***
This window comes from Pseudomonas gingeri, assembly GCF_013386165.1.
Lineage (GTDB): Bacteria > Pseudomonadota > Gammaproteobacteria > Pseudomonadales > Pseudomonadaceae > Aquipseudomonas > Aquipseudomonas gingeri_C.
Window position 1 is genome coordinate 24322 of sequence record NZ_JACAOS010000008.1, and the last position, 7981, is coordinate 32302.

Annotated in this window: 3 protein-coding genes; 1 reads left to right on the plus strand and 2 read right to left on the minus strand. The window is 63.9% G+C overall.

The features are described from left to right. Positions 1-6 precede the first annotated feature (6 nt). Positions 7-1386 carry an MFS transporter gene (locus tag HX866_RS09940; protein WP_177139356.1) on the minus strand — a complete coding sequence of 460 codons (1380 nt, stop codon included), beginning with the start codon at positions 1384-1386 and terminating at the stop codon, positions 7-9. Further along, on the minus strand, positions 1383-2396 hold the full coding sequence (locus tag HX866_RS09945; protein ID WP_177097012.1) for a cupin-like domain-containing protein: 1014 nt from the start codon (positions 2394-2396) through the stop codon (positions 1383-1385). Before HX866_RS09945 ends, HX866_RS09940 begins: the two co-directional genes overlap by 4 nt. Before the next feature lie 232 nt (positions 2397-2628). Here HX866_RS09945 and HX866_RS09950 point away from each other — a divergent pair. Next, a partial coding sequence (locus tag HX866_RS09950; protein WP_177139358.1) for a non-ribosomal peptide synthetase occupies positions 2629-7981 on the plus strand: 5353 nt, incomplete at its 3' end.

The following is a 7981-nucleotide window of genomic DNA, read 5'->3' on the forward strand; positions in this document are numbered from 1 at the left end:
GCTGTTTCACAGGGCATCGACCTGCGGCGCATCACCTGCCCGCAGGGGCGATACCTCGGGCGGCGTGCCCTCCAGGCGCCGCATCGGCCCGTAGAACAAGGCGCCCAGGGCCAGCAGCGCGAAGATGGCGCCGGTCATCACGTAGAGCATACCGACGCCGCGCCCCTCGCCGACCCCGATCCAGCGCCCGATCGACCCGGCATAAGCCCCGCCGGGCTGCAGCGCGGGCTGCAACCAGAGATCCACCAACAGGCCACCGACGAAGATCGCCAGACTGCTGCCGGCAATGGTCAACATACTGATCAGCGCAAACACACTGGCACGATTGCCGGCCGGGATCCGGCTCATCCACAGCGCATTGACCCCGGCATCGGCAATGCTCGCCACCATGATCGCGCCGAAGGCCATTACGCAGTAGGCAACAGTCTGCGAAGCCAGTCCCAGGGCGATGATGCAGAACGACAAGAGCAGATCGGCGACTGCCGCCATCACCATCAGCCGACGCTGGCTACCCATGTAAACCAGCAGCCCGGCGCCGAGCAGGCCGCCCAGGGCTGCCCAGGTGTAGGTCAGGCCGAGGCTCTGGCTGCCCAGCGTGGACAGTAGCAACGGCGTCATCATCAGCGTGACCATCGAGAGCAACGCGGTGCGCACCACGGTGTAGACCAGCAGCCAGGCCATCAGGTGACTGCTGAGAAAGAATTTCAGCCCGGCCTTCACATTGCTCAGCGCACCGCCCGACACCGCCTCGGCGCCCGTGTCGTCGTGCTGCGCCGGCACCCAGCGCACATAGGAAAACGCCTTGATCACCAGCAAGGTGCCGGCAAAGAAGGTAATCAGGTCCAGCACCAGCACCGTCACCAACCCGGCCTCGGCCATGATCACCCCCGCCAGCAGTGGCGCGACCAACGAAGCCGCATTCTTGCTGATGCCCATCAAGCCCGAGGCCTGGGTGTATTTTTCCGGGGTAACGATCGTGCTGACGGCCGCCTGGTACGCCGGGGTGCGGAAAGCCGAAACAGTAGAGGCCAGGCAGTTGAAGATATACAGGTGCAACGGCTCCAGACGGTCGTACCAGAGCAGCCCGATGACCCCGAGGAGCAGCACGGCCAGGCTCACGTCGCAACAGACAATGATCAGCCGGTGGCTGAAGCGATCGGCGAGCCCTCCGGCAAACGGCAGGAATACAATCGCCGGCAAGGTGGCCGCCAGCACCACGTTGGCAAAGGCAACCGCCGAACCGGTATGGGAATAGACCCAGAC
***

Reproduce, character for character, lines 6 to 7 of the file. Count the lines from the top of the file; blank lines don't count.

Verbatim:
The following is a 7981-nucleotide window of genomic DNA, read 5'->3' on the forward strand; positions in this document are numbered from 1 at the left end:
GCTGTTTCACAGGGCATCGACCTGCGGCGCATCACCTGCCCGCAGGGGCGATACCTCGGGCGGCGTGCCCTCCAGGCGCCGCATCGGCCCGTAGAACAAGGCGCCCAGGGCCAGCAGCGCGAAGATGGCGCCGGTCATCACGTAGAGCATACCGACGCCGCGCCCCTCGCCGACCCCGATCCAGCGCCCGATCGACCCGGCATAAGCCCCGCCGGGCTGCAGCGCGGGCTGCAACCAGAGATCCACCAACAGGCCACCGACGAAGATCGCCAGACTGCTGCCGGCAATGGTCAACATACTGATCAGCGCAAACACACTGGCACGATTGCCGGCCGGGATCCGGCTCATCCACAGCGCATTGACCCCGGCATCGGCAATGCTCGCCACCATGATCGCGCCGAAGGCCATTACGCAGTAGGCAACAGTCTGCGAAGCCAGTCCCAGGGCGATGATGCAGAACGACAAGAGCAGATCGGCGACTGCCGCCATCACCATCAGCCGACGCTGGCTACCCATGTAAACCAGCAGCCCGGCGCCGAGCAGGCCGCCCAGGGCTGCCCAGGTGTAGGTCAGGCCGAGGCTCTGGCTGCCCAGCGTGGACAGTAGCAACGGCGTCATCATCAGCGTGACCATCGAGAGCAACGCGGTGCGCACCACGGTGTAGACCAGCAGCCAGGCCATCAGGTGACTGCTGAGAAAGAATTTCAGCCCGGCCTTCACATTGCTCAGCGCACCGCCCGACACCGCCTCGGCGCCCGTGTCGTCGTGCTGCGCCGGCACCCAGCGCACATAGGAAAACGCCTTGATCACCAGCAAGGTGCCGGCAAAGAAGGTAATCAGGTCCAGCACCAGCACCGTCACCAACCCGGCCTCGGCCATGATCACCCCCGCCAGCAGTGGCGCGACCAACGAAGCCGCATTCTTGCTGATGCCCATCAAGCCCGAGGCCTGGGTGTATTTTTCCGGGGTAACGATCGTGCTGACGGCCGCCTGGTACGCCGGGGTGCGGAAAGCCGAAACAGTAGAGGCCAGGCAGTTGAAGATATACAGGTGCAACGGCTCCAGACGGTCGTACCAGAGCAGCCCGATGACCCCGAGGAGCAGCACGGCCAGGCTCACGTCGCAACAGACAATGATCAGCCGGTGGCTGAAGCGATCGGCGAGCCCTCCGGCAAACGGCAGGAATACAATCGCCGGCAAGGTGGCCGCCAGCACCACGTTGGCAAAGGCAACCGCCGAACCGGTATGGGAATAGACCCAGAC